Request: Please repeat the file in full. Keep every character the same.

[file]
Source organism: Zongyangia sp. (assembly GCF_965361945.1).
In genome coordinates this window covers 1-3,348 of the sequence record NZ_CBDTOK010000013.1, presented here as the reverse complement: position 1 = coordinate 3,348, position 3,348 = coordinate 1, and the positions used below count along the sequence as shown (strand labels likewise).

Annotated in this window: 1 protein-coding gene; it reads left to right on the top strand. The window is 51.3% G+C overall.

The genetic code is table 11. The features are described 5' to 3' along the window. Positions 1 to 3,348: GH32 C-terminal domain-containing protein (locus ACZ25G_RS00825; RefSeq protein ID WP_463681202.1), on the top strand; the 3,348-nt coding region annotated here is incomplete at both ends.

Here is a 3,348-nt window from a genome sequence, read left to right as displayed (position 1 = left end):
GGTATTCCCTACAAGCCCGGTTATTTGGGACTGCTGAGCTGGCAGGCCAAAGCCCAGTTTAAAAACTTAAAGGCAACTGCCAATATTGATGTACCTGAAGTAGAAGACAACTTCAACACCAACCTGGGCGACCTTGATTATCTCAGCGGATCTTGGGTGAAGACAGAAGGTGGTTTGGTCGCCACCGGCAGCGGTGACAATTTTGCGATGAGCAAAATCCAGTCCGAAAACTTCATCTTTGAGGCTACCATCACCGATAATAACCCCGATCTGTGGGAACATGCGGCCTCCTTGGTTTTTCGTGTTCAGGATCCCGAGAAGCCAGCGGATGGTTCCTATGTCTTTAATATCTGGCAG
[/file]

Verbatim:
Source organism: Zongyangia sp. (assembly GCF_965361945.1).
In genome coordinates this window covers 1-3,348 of the sequence record NZ_CBDTOK010000013.1, presented here as the reverse complement: position 1 = coordinate 3,348, position 3,348 = coordinate 1, and the positions used below count along the sequence as shown (strand labels likewise).

Annotated in this window: 1 protein-coding gene; it reads left to right on the top strand. The window is 51.3% G+C overall.

The genetic code is table 11. The features are described 5' to 3' along the window. Positions 1 to 3,348: GH32 C-terminal domain-containing protein (locus ACZ25G_RS00825; RefSeq protein ID WP_463681202.1), on the top strand; the 3,348-nt coding region annotated here is incomplete at both ends.

Here is a 3,348-nt window from a genome sequence, read left to right as displayed (position 1 = left end):
GGTATTCCCTACAAGCCCGGTTATTTGGGACTGCTGAGCTGGCAGGCCAAAGCCCAGTTTAAAAACTTAAAGGCAACTGCCAATATTGATGTACCTGAAGTAGAAGACAACTTCAACACCAACCTGGGCGACCTTGATTATCTCAGCGGATCTTGGGTGAAGACAGAAGGTGGTTTGGTCGCCACCGGCAGCGGTGACAATTTTGCGATGAGCAAAATCCAGTCCGAAAACTTCATCTTTGAGGCTACCATCACCGATAATAACCCCGATCTGTGGGAACATGCGGCCTCCTTGGTTTTTCGTGTTCAGGATCCCGAGAAGCCAGCGGATGGTTCCTATGTCTTTAATATCTGGCAG